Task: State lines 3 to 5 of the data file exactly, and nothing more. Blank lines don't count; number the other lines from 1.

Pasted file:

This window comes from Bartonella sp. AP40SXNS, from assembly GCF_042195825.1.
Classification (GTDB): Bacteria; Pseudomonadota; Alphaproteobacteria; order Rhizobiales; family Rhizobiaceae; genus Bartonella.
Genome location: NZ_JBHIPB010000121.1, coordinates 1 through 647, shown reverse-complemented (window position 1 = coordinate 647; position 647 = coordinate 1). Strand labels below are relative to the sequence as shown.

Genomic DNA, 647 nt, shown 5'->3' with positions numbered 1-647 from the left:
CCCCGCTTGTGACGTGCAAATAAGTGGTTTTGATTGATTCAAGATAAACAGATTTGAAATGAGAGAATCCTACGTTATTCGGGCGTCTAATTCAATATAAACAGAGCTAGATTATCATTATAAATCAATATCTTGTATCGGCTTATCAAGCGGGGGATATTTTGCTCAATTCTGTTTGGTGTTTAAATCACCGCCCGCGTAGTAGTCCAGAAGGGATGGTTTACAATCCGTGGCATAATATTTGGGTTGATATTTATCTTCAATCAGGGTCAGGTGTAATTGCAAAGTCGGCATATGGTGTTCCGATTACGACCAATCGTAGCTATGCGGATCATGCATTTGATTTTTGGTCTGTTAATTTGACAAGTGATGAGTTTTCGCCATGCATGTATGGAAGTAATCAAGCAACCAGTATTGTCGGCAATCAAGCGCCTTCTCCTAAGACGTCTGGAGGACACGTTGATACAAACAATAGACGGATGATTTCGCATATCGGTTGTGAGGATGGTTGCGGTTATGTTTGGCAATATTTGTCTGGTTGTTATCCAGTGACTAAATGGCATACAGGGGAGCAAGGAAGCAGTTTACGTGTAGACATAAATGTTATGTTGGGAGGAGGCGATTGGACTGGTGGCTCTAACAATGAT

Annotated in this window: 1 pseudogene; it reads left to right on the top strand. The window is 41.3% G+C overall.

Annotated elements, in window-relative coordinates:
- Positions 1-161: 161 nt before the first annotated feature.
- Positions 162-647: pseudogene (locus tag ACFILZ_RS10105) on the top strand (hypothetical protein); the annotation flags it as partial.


Genome location: NZ_JBHIPB010000121.1, coordinates 1 through 647, shown reverse-complemented (window position 1 = coordinate 647; position 647 = coordinate 1). Strand labels below are relative to the sequence as shown.

Genomic DNA, 647 nt, shown 5'->3' with positions numbered 1-647 from the left:
CCCCGCTTGTGACGTGCAAATAAGTGGTTTTGATTGATTCAAGATAAACAGATTTGAAATGAGAGAATCCTACGTTATTCGGGCGTCTAATTCAATATAAACAGAGCTAGATTATCATTATAAATCAATATCTTGTATCGGCTTATCAAGCGGGGGATATTTTGCTCAATTCTGTTTGGTGTTTAAATCACCGCCCGCGTAGTAGTCCAGAAGGGATGGTTTACAATCCGTGGCATAATATTTGGGTTGATATTTATCTTCAATCAGGGTCAGGTGTAATTGCAAAGTCGGCATATGGTGTTCCGATTACGACCAATCGTAGCTATGCGGATCATGCATTTGATTTTTGGTCTGTTAATTTGACAAGTGATGAGTTTTCGCCATGCATGTATGGAAGTAATCAAGCAACCAGTATTGTCGGCAATCAAGCGCCTTCTCCTAAGACGTCTGGAGGACACGTTGATACAAACAATAGACGGATGATTTCGCATATCGGTTGTGAGGATGGTTGCGGTTATGTTTGGCAATATTTGTCTGGTTGTTATCCAGTGACTAAATGGCATACAGGGGAGCAAGGAAGCAGTTTACGTGTAGACATAAATGTTATGTTGGGAGGAGGCGATTGGACTGGTGGCTCTAACAATGAT